Checkpoint Inhibitors Rapidly Being Incorporated Into Routine Cancer Care Interview with:

Jeremy O'Connor, MD Section of General Internal Medicine Department of Internal Medicine Postdoctoral Fellow, National Clinician Scholars Program Yale University

Dr. O’Connor

Jeremy O’Connor, MD
Section of General Internal Medicine
Department of Internal Medicine
Postdoctoral Fellow, National Clinician Scholars Program
Yale University What is the background for this study?  

Response: There has been a lot of enthusiasm for the use of novel therapies in cancer care, and in particular for novel anticancer agents known as immune checkpoint inhibitors. But very little is known about how quickly providers have adopted immune checkpoint inhibitors into clinical practice. Existing studies suggest, in fact, that the process of clinical adoption is slow, with conventional wisdom holding that it takes an average of 17 years for new evidence to change practice.

Our study evaluated whether the adoption of novel therapies might be much faster in certain contexts with the early use of immune checkpoint inhibitors as a notable example. What are the main findings?

Response: There were two main findings in our study.

First, we found rapid adoption of immune checkpoint inhibitors among eligible patients across 3 cancer types. Instead of it taking years for the drugs to reach the majority of eligible patients, we found that it took less than 4 months. This is great news for patients who have had rapid access to drugs that are safe and effective in certain contexts.

Second, we found that patients receiving checkpoint inhibitors in clinical practice tended to be substantially older than patients receiving the drugs in the pivotal clinical trials. This suggests that checkpoint inhibitors are rapidly changing practice on the basis of evidence from trial participants that are not representative of the patients who are treated in actual practice. This raises concerns about the degree to which the clinical outcomes following treatment will be different in the real world vs in the pivotal clinical trials. What should readers take away from your report?

Response: We know that clinicians, in some settings, can adopt novel treatments very quickly. But in some cases, the initial FDA approvals are granted on the basis of relatively small studies that offer a limited understanding of risks and benefits. That is why we need to align the rapid adoption with rigorous and prompt studies ofnovel drugs after they enter the market. We should think of a new approval as the beginning of a period of evaluation of whether it works in the real world setting.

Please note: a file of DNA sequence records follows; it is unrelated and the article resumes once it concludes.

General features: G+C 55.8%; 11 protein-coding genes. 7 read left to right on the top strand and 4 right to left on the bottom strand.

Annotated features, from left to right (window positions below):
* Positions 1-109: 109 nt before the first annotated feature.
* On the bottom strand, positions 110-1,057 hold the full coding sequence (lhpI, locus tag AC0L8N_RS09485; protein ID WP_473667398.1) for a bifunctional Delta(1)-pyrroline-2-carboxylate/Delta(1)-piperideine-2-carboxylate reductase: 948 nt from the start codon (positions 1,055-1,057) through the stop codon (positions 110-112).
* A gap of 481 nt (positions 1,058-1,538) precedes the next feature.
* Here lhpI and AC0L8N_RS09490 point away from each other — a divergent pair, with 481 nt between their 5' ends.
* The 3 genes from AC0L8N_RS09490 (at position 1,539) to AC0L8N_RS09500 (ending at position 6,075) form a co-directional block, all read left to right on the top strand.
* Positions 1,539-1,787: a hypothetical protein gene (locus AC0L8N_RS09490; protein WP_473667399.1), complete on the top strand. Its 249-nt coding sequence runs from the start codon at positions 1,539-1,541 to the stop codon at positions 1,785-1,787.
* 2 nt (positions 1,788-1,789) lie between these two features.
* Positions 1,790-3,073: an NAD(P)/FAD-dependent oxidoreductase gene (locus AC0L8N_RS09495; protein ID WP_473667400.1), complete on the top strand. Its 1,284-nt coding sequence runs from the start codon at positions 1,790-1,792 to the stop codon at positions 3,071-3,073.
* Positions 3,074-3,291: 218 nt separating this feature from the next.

Such evaluations have greater relevance during periods when the rates of adoption are fast. This is because rapid adoption may lead to many patients being exposed to a new drug at a time when there is a high level of uncertainty about its risks and benefits. It is encouraging that much of the recent data about the use of checkpoint inhibitors confirm the positive early findings from clinical trials. But in the future, we might not be so fortunate.

Another key point is that we need to move away from conceptualizing FDA approval as a singular stamp of approval for widespread clinical use. As more and more agents are evaluated through accelerated pathways, it’s important for clinicians to consider the body of evidence supporting these new agents as still in development.  Post-marketing studies, using larger samples and more real-world patients, may show the agents to be beneficial — or in some cases, not beneficial. It’s not reasonable to consider an agent to be “experimental” and then overnight have it be considered “proven standard of care”. Science doesn’t work that way. What recommendations do you have for future research as a result of this work?

Response: In addition to what is stated above, it is very important for the FDA and others to continue to encourage the enrollment of more representative populations of patients into clinical trials. This is a problem that we have known about for some time, but our study suggests that we have made little of any progress towards improving the degree to which the clinical trials are representative of the patients with cancer who are receiving the newest types of therapies in clinical practice.


O’Connor JM, Fessele KL, Steiner J, et al. Speed of Adoption of Immune Checkpoint Inhibitors of Programmed Cell Death 1 Protein and Comparison of Patient Ages in Clinical Practice vs Pivotal Clinical Trials. JAMA Oncol. Published online May 10, 2018. doi:10.1001/jamaoncol.2018.0798

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Last Updated on May 15, 2018 by Marie Benz MD FAAD